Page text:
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General Assembly, 6th session : 3rd Committee, 375th meeting

UN Document Symbol A/C.3/SR.375
Convention International Covenant on Civil and Political Rights (ICCPR)
Document Type Summary Record
Session 6th
Type Document

5 p.

Subjects Civil and Political Rights

Extracted Text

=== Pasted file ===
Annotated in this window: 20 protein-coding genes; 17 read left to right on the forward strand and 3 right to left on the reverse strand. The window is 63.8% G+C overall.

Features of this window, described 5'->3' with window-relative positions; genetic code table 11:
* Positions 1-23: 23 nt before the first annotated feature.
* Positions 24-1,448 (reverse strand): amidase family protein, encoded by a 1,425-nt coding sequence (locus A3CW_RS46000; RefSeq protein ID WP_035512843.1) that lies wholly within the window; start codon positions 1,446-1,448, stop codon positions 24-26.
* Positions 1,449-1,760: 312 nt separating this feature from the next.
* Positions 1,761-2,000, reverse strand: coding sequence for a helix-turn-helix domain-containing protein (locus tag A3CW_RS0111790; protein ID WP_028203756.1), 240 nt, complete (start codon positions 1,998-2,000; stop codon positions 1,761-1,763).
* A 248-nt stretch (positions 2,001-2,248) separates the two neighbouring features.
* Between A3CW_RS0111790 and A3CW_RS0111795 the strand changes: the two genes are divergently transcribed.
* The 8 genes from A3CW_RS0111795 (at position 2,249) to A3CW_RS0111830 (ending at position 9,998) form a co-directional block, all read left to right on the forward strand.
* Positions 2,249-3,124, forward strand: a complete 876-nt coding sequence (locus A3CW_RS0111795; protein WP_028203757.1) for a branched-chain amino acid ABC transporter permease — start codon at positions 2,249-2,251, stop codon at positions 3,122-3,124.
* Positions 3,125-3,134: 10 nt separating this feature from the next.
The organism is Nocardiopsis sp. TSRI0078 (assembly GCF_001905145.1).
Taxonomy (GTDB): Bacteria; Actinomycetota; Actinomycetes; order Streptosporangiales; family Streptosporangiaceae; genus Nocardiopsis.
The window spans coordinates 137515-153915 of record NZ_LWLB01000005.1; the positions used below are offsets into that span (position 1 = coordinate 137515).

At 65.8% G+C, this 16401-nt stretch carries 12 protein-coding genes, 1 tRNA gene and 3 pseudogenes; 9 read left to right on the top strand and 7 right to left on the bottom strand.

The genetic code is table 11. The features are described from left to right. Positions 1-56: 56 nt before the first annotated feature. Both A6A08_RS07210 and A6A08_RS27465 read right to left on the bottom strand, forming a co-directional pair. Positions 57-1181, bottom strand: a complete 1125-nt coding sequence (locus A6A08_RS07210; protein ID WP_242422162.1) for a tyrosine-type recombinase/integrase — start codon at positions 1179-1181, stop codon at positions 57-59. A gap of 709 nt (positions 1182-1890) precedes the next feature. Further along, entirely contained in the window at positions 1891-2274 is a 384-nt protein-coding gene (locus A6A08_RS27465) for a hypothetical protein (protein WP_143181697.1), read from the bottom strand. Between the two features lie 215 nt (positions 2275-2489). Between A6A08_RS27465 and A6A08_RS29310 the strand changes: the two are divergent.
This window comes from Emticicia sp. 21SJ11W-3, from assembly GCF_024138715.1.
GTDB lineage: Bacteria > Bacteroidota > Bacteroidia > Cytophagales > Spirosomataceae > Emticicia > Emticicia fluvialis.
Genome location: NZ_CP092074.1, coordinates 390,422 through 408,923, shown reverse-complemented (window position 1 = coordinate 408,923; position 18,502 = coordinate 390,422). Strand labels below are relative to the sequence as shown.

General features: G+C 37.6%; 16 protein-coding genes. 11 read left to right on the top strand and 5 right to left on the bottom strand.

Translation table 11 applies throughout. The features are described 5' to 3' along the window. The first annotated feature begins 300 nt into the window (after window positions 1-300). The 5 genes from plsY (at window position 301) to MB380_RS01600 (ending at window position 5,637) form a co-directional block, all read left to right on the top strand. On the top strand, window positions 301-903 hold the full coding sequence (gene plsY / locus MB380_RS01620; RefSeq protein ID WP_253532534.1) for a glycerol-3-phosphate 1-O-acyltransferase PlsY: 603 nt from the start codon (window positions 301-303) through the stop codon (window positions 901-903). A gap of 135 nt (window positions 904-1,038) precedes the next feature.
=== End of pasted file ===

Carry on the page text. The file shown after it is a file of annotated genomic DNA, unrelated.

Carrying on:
United Nations GENERAL ASSEMBLY THIRD COMMITTEE 375th SIXTH SESSION MEETING Official Records Thursday, 3 January 1952, at 3 p.m. Palais de Chaillot, Paris CONTENTS Page Refugees and stateless persons (continued) Problems of assistance to refugees: reports of the International Refugee Organization and of the High Commissioner for Refugees (A/1884 (chapter VI), A/1948, A/2011, A/C.3/563) {continued) Chairman: Mrs. Ana FIGUEROA (Chile). In the absence of the Chairman, Mr. Dehousse (Belgium), Vice-Chairman, presided. Refugees and stateless persons {continued) [Item 30]* Problems of assistance to refugees: reports of the International Refugee Organization and of the High Commissioner for Refugees (A/1884 (chapter VI), A/1948, A/2011, A/C.3/563) (continued) [Item 31]* GENERAL DEBATE (continued) 1. Mr. CORLEY SMITH (United Kingdom) said that the refugee problem was one of the most important questions on the Third Committee's agenda. It was also one of the relatively few questions in which the Committee's decisions would directly affect the welfare of thousands of human beings. 2. The Committee could not unfortunately remove the causes of the refugee problem; they could only be tackled through the easing of international tension. The fear which drove men and women from their homes could be dispelled only by the advent of a spirit of tolerance throughout the world. 3. The noteworthy results achieved by the International Refugee Organization had not solved the problem, since there were residual groups of refugees which IRO had been unable to settle, and new refugees were daily arriving in Western Europe, where the demographic situation was such that some countries were already experiencing great difficulties. The International Refugee Organization itself had recognized that the only solution for most of those residual refugee groups was to settle them in the countries where they were, and advocated that they be assimilated there through broad programmes of economic development. * Indicates the item number on the General Assembly agenda. 4. The United Kingdom Government shared that view. It was most important that refugees should speedily be placed on an equal footing with nationals of the countries where they were resident, and should not receive a special economic or social status, either from the High Commissioner or from the government concerned. It was true, of course, that an improvement in the economic conditions in a country would not automatically solve the refugee problem, but good economic development plans would take into account the potential contribution of the refugee population. Refugees were not a mere drain upon national resources as was too often assumed; they could do much to enrich a country through their knowledge, skill and labour. 5. The United Kingdom Government agreed with the distinction made by the High Commissioner in his report (A/2011) between the problem of emergency relief and that of assimilation, the latter being a long-term problem. The problem of emergency relief was fortunately of such a scale that it could be almost entirely dealt with through voluntary agencies. 6. The residual groups of refugees formerly under the mandate of IRO and remaining in the Middle East, Turkey, Spain and Portugal could be handled in that way. The circumstances of the refugees in Trieste would be much improved if they were allowed to circulate freely in Italy. In that connexion, there appeared to be some discrepancy between the High Commissioner's report and the report or IRO concerning the attitude of the Italian Government towards refugees. The United Kingdom delegation had learned with satisfaction that the High Commissioner was investigating the status of the refugees who were being driven into Turkey from Bulgaria. 7. The emergency relief situation was undoubtedly most critical in the Far East, and the United Kingdom Government agreed with the High Commissioner and IRO that the refugees in Shanghai headed the list for emergency relief. Serious also, but not so grave, was the plight of the refugees in Samar; owing to the gene- 161 A/C.3/SR.375 162 General Assembly—Sixth Session—Third Committee rosily of the Philippine Government they could at least remain there until a permanent solution was found. 8. With regard to the problem of assimilation, the United Kingdom delegation hoped that the High Com-missioner would maintain close contact with the International Labour Organization and the international migration agency emerging from the Brussels Conference, in order to ensure that refugees might enjoy equal opportunities for immigration with other candidates, and that priority might be given to refugees who had obtained immigration papers but had been unable to emigrate before the discontinuance of IRO. As regards refugees who could not be employed and must be assimilated locally, the United Kingdom delegation believed that the problem should be solved not by granting them supplementary relief, but by integrating them into the economic life of the countries where they were resident. It was to be hoped that the High Commissioner would maintain close contact with the States and specialized agencies concerned, when they were working out plans for financing and implementing economic reconstruction. 9. With regard to the High Commissioner's recom mendation for the establishment of a relief fund, the United Kingdom delegation was prepared to agree to the High Commissioner being authorized to launch the necessary appeals, if it was understood that such relief would be limited to the most necessitous groups. It should also be clearly understood that his delegation's vote for a proposal in that sense would in no way commit his Government to contributing to the fund; the United Kingdom Government could take no decision in that regard until it had studied the plans for the admi nistration of the fund. The United Kingdom had already contributed over $ US 76 million to IRO, a contribution exceeded only by that of the United States of America, and had taken in some 233,000 refugees, a figure again exceeded only by the United States. 10. Dealing with the High Commissioner's observations on the budget reductions recommended by the Advisory Committee on Administrative and Budgetary Questions, Mr. Corley Smith said that his Government did not deny that there was a very close relationship between the nature and scale of the work which the High Commissioner would be able to undertake and the funds voted by the General Assembly on the recommen-dation of the Fifth Committee. It considered, however, that the responsibility of the Third Committee was to Jay down the guiding lines for the High Commissioner's general policy, while it was for the Fifth Committee to study in detail any proposals concerning the administration and finances of the High Commissioner's Office. 11. The Third Committee must not lose sight of that distinction when it considered the question of the number of field offices to be established in 1952 and the strength of their staffs. Those offices accounted for the bulk of the funds requested by the High Commissioner, Broadly speaking, the United Kingdom delegation was convinced that some branch offices would have to be opened. But as the magnitude of the High Commissioner's task was still unknown, it might be enough, for the moment, to set up fewer, or at any rate smaller offices; the number of offices and their size could always be increased later on. However, those technical details should be discussed in the Fifth Committee. 12. The High Commissioner had voiced some doubts as to the meaning of the term "administrative expenditures" used in the Statute of the High Commissioner's Office (General Assembly resolution 428 (V), annex). The United Kingdom delegation interpreted the term as meaning those expenditures arising directly from the performance of the purely administrative functions of the High Commissioner, as defined in his Statute. The Statute deliberately introduced a distinction between administrative and other expenditures, because underlying it was the general view taken by the Third Committee when the Statute was drafted at the fifth session of the General Assembly, that the High Commissioner was primarily responsible for dealing with the refugee problem as a whole, and not with individuals. 13. The United Kingdom delegation would be prepared to support a proposal inviting States to sign the Convention relating to the Status of Refugees.1 That convention, which had been signed by the United Kingdom, was perhaps not so liberal as the United Kingdom Government had wished, but it represented a very real advance and provided firm ground for international agreement. 14. In conclusion, the United Kingdom delegation expressed its confidence in the High Commissioner, congratulated him on the zeal and devotion with which he had approached his work, and assured him of the United Kingdom Government's support in carrying out his task. 15. Mr. DA COSTA REGO (Brazil) said that his country was always favorably disposed towards the efforts made by the Western democracies to improve the lot of the refugees. If practical solutions were to be found, however, the Committee must not be carried away by excessive idealism; it must bear in mind the realities of the situation, in particular the national legis lations of the various countries, which could not renounce the right of choosing the persons to be admit ted to their territories. The principle of an advisory committee for the assistance of the High Commissioner had been approved by the General Assembly (resolution 428 V, annex, Para. 4), and the High Commissioner was proposing the establishment of eleven field offices, two of which would be situated in Latin America. Brazil believed those measures to be in accordance with the terms of the Charter of the United Nations, and would support any action likely to bring a rapid solution of the refugee problem. 16. Mr. ROCHEFORT (France) said that the lack of enthusiasm shown during the discussion seemed to indi-cate that governments were no longer interested in the refugee problem. In actual fact, the problem still retained the same importance for those governments which had set up IRO, and those which were directly affected; many of them were sparing no effort in that respect. Reference had been made, very relevantly of the Naples 1 See United Nations Conference of Plenipotentiaries on the Status of Refugees and Stateless Persons: Final Act and Convention relating to the Status of Refugees (Palais des Nations, Geneva, 1951). 375th Meeting — 3 January 1952 163 conference organized by ILO, and the Brussels Conference, where those same governments had urged that the refugee question be accorded high priority in immigration schemes. He was grateful to his Danish colleague for having recalled (373rd meeting) the very valuable work of the Committee of Experts on the Problem of Refugees and Overpopulation, a committee of the Council of Europe. He pointed out that during the liquida-tion period, IRO was attempting to deal with problems that were still outstanding, and that, recently, a number of governments, in a gesture of international solidarity, had extended a welcome to groups of "hard-core" refugees. 17. It was not out of any lack of interest that the French delegation had so far refrained from taking part in the discussion, and the reason for the Third Committee's apparent lack of enthusiasm was doubtless either that it was not quite ready to deal with the problem, or that the conditions in which the debate had been initiated were unfavorable. The Committee had, in fact, had to break off in the midst of an absorbing discussion; and, in addition, its work was hampered by the interference of the Fifth Committee and by financial considerations which it could not ignore. That was regrettable, since principles and policies should be examined on their own merits, independently of the cost of implementation. In reviewing the position of his own country, he would start with a number of general observations, since the role of the Third Committee was rather to outline a policy than to issue recommendations on points of detail. 18. The Committee was examining the problems of the High Commissioner's Office for the third time: 1949 had been a year of preparation, 1950 a year of consolidation, and 1952 would be year of practical achievement. The Committee was called upon not only to take note of the first achievements, but also to examine the general policy and principles of the scheme, and so guide the High Commissioner in his work. While the French delegation was pleased to note that the High Commissioner, in his report (A/2011), had accentuated problems of assistance, it regretted that he had failed to supply, in his first report, the details for which the French delegation had asked at the Economic and Social Council's session in Geneva. Mr. Rocheport was therefore obliged to repeat his criticisms which referred to two points. 19. It was regrettable, first, that the report failed to draw a clear enough distinction between the different problems of refugees in Europe, according to whether the refugees were resident in over-populated countries or not; and secondly, that it conveyed the impression that the refugees resettled in Europe were generally in a bad way. 20. To take the first point, the figure of 400,000 refugees resident in France was given, in paragraph 16 of the report, alongside the figures for Germany and Austria, although the position of the refugees varied fundamentally as between those countries. There was in fact not one refugee problem, but several; merely to add up the total number of refugees resident in various countries was to misrepresent the question, to make it appear greater than it was, and to hide the fact that, for the international community as a whole, resettlement in those countries of Europe constituted much less problem than a solution. 21. His second observation applied to paragraph 22 of the report, which showed that the position of refugees unable to emigrate overseas would always be serious. He asked whether the various European countries which, since 1920, had accepted so many hundreds of millions of refugees, could subscribe to that statement. France, at all events, could not. The countries of Europe maintained that they were still habitable, and that if refugees remained there, it was not always for lack of a chance to go elsewhere, but because they wished to stay. 22. Nor was it entirely true to say that local assimilation was the only possible solution for the "hard-core" groups. At the instigation of IRO, the countries of immigration had opened their doors more widely; often, also, workers who had emigrated brought out their elderly relatives to join them. The generous attitude of the United States of America in that respect should not be forgotten. In 1948, at the General Council of IRO, one delegation had urged that the position of the "hardcore" groups should be given first priority. That delegation had been accused of being unrealistic, but the result of its lack of realism had been the allocation of a sum of $ US 22 million for those groups. What had been done under IRO could be done again on another plane. 23. In his opinion, the prospects for immigration were less gloomy than they had been painted. On the other hand, it must not be thought that the assimilation problem was simple, or that it was easier for European countries to naturalize refugees who were unadoptable and unfit to work than it was for overseas countries to grant them entry visas. Any attempt to link asylum and naturalization too closely would merely lead to a less liberal policy of asylum, and would force the European countries to erect other barriers to take the place of the sea. 24. Dealing with the question of branch offices, he thought it regrettable that the Third Committee should be asked to decide on that purely administrative question, instead of confining itself to laying down the policy to be followed by those offices. He asked whether the High Commissioner's Office should be regarded as a kind of government for refugees, as had been suggested on one occasion by a representative of the High Commissioner; whether it should, as the General Assembly apparently thought it should, be regarded as an instrument for collaboration with the national authorities. The High Commissioner seemed to favour the second thesis, which was more in line with current international conceptions. The first, moreover, involved the danger that certain national governments migh feel authorized thereby to disclaim responsibility for the refugee problem and hand it over to the international authorities. But the task was so heavy that it should first be assumed by the national authorities and he hoped that the High Commissioner, rather than recommend naturalization, which was in many cases impossible, would encourage closer collaboration between the various administrations so that in every country, the refugees might cease to form an isolated group cut off from the national community. 164 General Assembly—Sixth Session—Third Committee France had no objection in principle to the establishment of a branch office in Paris, but it was not sufficiently clear to the French delegation what policy the High Commissioner intended to pursue through the agency of such offices. That was the question the Committee had to consider. 25. In conclusion, he summarized his country's position. The principle of branch offices was not in question. The question of economies came within the competence of the Fifth Committee. France had no objection to the assistance fund, but regretted the absence of any concrete programme and reserved its position with regard to any future contribution. The advisability of a resolution inviting governments to accede to the Convention relating to the Status of Refugees seemed doubtful since it might have the appearance of a reprimand addressed to governments which, for various reasons unrelated to the refugee problem, had not yet been able to accede to the convention. Lastly, in regard to the long-term projects, France had always been conscious of the need to do something for refugees, but problems must be ranged in their proper order and refugees were only one aspect of other much vaster problems, such as that of over-population. 26. On that basis, and if he followed an elastic policy, one that took into account every facet of the problem, the High Commissioner would find the French delegation ready to support him before the various international authorities, just as it had always supported the policy of the International Refugee Organization. 27. Mrs. MARSHALL (Canada) thanked the High Commissioner for the effort he had made to supply the Third Committee with further information but wished to ask for additional details on certain points before she could come to a decision on his suggestions. 28. The High Commissioner seemed to wish the General Assembly to authorize the establishment of field offices and also to agree to his launching an appeal for voluntary contributions from governmental and non-governmental sources. 29. The Canadian delegation had been glad to hear the High Commissioner say that field offices would only be set up where they deemed essential and that they would not employ more staff than efficiency demanded. She whole-heartedly approved those principles but wondered why the High Commissioner thought it neces-sary for each office to have an official in charge of administrative matters when the whole staff would consist of only three to five members. Such questions would, of course, be more appropriate to the Fifth Committee, but the Canadian delegation raised them in the Third Committee in order to show how closely it felt the principles set forth by the High Commissioner should be adhered to. 30. The Canadian delegation had some doubt as to the number of field offices which the High Commissioner suggested should be opened in Europe. It wondered whether, if the London office was to ensure liaison with Australia, New Zealand, Canada and the other Commonwealth countries, and since there was already the High Commissioner's Office at Geneva, it would really be necessary to set up offices in Brussels and Paris. 31. The Canadian delegation hoped that the High Commissioner would be granted the necessary powers to carry out his duties effectively. It realized that the establishment of offices in certain regions might help to achieve that aim and would give any proposal to that effect sympathetic consideration, provided the principles of efficiency and economy received due attention. 32. It would be desirable to have more specific information on the proposal concerning the appeal for the collection of voluntary contributions. In suggesting the establishment of a special assistance fund of about three million dollars the High Commissioner had based his figure on the funds supplied to refugees in 1951 through 1RO and other assistance agencies. However, it would appear that in many areas IRO had been able to organize local relief for refugees, so that the amount of international assistance still needed might be redused accordingly. 33. In any event, the Canadian delegation felt that it was not sufficient to indicate the distribution of the three million dollars by areas; in order to justify a plan of that kind, it would be necessary to know exactly how many refugees would need assistance in addition to that already supplied by ordinary government assistance services. She could not support the principle of an international assistance programme without some assurance that national assistance programmes were not or might not suffice. 34. The provision of international assistance should be regarded as a purely exceptional measure. The Cana-dian delegation thought that the High Commissioner's first duty was effectively to discharge the functions already assigned to him by the General Assembly (Assembly resolution 428 (V). He should also, within the limits of the resources at his disposal, contribute to the implementation of other projects which might lessen the difficulties with which certain groups of refugees were faced. It was to be hoped, therefore, that the High Commissioner would try to co-operate as closely as possible with local authorities with a view to assisting refugees within the territories of those authorities, before appealing for aid from the international community. 35. According to paragraph 10 of his Statute, the High Commissioner was authorized to administer funds teaching him from public or private sources for the assistance of refugees, but he had no right to solicit such funds. If a special appeal was to be made, the reasons for it should be indicated in detail and it should be backed by specific estimates. The Canadian delegation was sure that the High Commissioner would do all that he could to provide such information, in order to enable governments to estimate the grounds for any appeal which might be addressed to them. The High Commissioner no doubt realized the difficulties which would face any government if it were invited regularly to supply temporary relief to refugees, without any certainty that parallel long-term projects were being pursued for the removal of the circumstances that had brought about the straits to which the refugees were reduced. In other words, it was impossible to regard the activities of the High Commissioner's Office as capable of replacing effective programmes designed to achieve a final solution of the refugee problem. She wished to 375th Meeting — 3 January 1952 165 make it clear that her remarks concerned only particular points of the High Commissioner's statement and report and that the Canadian Government regarded the work done by the High Commissioner's Office, and in particular the preliminary work of organization, as satisfactory. 36. Her country had given many proofs of its interest in the refugee problem and made its contribution towards solving it. That interest had not declined and Canada warmly desired to assist the High Commis-sioner, with a view to increasing the effectiveness of his work and lightening the burden of his responsibilities. 37. Mr. DONS (Norway) said that Norway had from the first taken unfailing interest in the refugee problem and had been happy to contribute to the work of IRO. The Norwegian Government, which had already signed the Convention relating to the Status of Refugees, intended to ask Parliament for authorization to ratify the convention as soon as the necessary changes had been made in Norwegian social legislation. 38. The Norwegian delegation felt, like the Danish delegation (373rd meeting), that to carry out his duties effectively the High Commissioner would need a number of field offices. It was not for the Third Committee to determine the number of such offices but it was its duty to decide on the principle of their establishment and to provide information on which the Fifth Committee could base its decision. 39. He agreed with the Danish and United Kingdom representatives, that the High Commissioner ought to be able to appeal to governments, international organizations and perhaps even private persons with a view to obtaining voluntary contributions which would help to relieve refugees in distress. It did not, however, follow that the Norwegian Government undertook to reply favorably to any appeal which the High Commissioner might be authorized to address to governments under any such resolution. The meeting rose at 4.55 p.m. Printed in France SPI—93250—January 1952—3,600